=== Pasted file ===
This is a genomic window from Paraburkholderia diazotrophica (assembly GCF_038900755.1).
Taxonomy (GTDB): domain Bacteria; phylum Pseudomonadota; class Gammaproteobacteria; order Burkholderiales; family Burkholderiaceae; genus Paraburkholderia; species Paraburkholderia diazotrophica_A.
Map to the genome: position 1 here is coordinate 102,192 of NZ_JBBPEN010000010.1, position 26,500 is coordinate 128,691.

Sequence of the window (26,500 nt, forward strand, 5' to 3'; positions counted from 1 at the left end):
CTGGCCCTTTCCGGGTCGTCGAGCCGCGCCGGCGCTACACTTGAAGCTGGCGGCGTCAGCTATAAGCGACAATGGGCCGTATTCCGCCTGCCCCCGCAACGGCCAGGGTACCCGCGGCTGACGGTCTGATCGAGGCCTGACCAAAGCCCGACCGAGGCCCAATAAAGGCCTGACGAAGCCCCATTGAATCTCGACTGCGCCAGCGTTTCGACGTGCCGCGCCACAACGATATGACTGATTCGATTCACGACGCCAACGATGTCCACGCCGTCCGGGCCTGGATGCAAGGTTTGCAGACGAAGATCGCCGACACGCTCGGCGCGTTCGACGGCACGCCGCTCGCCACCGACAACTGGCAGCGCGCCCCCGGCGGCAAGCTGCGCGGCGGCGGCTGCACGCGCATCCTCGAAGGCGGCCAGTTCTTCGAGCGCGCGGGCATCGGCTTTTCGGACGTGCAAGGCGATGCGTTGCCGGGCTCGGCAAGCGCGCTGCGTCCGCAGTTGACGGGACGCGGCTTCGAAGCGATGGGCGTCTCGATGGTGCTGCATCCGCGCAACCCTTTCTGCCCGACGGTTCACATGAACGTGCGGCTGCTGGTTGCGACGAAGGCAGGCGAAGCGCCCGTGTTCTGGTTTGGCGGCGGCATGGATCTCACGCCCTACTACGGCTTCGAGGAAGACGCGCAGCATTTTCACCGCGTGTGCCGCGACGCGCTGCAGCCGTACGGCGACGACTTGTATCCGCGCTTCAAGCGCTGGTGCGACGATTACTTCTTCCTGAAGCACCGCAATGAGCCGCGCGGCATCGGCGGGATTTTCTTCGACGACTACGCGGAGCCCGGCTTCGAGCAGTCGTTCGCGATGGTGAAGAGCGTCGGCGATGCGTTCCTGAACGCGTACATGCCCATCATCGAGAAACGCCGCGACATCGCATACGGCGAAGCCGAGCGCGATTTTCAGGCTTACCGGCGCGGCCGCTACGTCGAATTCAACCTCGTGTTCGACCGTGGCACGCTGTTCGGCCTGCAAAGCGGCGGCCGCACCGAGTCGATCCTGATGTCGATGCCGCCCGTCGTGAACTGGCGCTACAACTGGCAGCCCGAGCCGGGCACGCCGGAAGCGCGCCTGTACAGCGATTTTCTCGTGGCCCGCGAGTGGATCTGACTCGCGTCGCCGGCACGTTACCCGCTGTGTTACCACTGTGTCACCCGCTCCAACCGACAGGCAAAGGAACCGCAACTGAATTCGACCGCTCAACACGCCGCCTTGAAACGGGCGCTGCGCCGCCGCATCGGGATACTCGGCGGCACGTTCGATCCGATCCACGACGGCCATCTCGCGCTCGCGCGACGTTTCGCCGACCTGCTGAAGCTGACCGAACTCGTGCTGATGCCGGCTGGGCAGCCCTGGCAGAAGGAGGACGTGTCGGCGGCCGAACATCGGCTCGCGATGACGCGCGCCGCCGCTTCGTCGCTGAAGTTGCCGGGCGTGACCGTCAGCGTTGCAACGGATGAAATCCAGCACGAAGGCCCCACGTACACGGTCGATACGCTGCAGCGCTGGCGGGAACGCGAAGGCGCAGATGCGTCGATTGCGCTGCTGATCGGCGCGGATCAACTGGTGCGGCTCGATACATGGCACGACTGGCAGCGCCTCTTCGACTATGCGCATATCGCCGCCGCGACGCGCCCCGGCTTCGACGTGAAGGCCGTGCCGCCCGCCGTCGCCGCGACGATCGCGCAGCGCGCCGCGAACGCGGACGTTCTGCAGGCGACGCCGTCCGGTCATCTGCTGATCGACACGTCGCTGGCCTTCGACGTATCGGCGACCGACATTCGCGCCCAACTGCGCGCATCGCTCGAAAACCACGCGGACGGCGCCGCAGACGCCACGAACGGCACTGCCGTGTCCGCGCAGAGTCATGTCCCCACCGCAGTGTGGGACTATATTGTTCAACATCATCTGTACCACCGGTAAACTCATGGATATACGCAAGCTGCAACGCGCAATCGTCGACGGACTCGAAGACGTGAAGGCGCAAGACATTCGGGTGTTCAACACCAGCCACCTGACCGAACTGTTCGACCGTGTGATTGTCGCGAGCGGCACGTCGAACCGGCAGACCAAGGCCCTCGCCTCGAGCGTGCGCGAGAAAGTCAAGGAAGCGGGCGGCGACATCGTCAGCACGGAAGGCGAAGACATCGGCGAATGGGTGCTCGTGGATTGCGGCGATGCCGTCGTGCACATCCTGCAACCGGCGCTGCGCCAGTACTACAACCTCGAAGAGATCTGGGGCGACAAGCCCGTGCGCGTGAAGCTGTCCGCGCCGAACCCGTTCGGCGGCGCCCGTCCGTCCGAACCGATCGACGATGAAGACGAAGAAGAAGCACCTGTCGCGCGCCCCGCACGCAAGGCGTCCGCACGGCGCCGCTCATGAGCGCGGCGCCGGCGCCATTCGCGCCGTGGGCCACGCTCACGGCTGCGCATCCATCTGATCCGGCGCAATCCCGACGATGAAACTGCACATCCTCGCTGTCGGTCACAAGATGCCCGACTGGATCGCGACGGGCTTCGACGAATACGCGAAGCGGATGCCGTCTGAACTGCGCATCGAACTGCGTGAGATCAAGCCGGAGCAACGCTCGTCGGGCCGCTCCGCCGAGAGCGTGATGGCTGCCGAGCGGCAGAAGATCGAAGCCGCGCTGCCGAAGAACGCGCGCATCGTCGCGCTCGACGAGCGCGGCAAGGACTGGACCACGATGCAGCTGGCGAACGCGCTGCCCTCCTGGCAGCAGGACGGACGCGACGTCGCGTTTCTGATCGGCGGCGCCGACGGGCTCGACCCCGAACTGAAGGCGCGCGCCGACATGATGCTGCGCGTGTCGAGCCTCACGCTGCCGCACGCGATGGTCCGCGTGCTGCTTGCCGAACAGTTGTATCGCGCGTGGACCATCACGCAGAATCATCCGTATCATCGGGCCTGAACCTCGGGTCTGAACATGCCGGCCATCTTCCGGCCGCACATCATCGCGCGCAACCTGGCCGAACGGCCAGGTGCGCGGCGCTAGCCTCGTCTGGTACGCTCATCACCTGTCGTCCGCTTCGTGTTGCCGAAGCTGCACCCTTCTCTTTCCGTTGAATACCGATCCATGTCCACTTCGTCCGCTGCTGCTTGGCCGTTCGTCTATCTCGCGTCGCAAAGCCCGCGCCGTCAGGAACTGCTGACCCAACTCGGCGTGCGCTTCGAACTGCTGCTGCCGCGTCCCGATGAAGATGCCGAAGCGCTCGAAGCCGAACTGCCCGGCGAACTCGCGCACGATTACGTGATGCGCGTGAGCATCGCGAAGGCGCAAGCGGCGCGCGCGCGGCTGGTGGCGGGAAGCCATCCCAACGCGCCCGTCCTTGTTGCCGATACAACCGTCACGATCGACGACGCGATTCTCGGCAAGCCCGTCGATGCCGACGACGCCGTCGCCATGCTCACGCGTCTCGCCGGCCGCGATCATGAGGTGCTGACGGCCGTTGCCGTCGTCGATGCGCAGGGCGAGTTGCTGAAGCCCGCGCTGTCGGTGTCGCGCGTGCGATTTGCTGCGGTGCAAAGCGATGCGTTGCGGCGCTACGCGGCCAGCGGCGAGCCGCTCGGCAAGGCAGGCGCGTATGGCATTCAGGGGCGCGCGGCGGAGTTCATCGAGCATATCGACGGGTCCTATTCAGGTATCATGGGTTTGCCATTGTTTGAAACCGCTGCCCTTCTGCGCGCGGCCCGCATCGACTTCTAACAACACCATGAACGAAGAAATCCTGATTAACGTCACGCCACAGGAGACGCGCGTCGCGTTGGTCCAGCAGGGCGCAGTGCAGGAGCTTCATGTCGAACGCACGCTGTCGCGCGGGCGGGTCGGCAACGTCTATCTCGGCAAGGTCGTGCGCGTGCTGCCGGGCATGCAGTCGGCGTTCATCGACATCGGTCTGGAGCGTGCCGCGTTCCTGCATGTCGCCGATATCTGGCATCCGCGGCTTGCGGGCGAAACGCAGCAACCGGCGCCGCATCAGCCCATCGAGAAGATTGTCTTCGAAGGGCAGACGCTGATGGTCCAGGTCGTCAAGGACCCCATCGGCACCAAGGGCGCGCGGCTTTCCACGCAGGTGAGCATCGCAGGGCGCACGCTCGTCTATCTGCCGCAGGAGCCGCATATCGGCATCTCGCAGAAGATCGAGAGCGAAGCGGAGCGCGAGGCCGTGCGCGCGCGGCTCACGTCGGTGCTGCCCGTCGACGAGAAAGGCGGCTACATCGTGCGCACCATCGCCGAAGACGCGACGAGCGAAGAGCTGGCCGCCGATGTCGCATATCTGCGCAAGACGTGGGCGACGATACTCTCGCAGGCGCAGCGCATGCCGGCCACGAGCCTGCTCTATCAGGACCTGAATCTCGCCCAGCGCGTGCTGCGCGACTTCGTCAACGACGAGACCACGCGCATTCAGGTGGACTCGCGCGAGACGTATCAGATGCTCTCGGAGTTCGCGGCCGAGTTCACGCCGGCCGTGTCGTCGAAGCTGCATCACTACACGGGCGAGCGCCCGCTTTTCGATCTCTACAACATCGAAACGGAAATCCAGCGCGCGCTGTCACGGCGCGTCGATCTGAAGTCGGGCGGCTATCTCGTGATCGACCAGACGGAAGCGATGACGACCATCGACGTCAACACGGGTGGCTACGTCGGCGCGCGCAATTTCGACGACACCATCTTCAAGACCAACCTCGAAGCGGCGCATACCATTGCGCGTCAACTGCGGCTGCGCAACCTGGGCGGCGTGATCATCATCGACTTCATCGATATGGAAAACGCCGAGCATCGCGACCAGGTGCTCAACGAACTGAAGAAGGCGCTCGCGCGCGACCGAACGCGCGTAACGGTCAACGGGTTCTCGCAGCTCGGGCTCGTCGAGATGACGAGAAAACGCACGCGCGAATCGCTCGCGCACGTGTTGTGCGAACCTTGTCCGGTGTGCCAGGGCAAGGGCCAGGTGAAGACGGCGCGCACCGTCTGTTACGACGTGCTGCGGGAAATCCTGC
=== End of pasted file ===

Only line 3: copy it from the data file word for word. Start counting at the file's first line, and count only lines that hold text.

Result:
Map to the genome: position 1 here is coordinate 102,192 of NZ_JBBPEN010000010.1, position 26,500 is coordinate 128,691.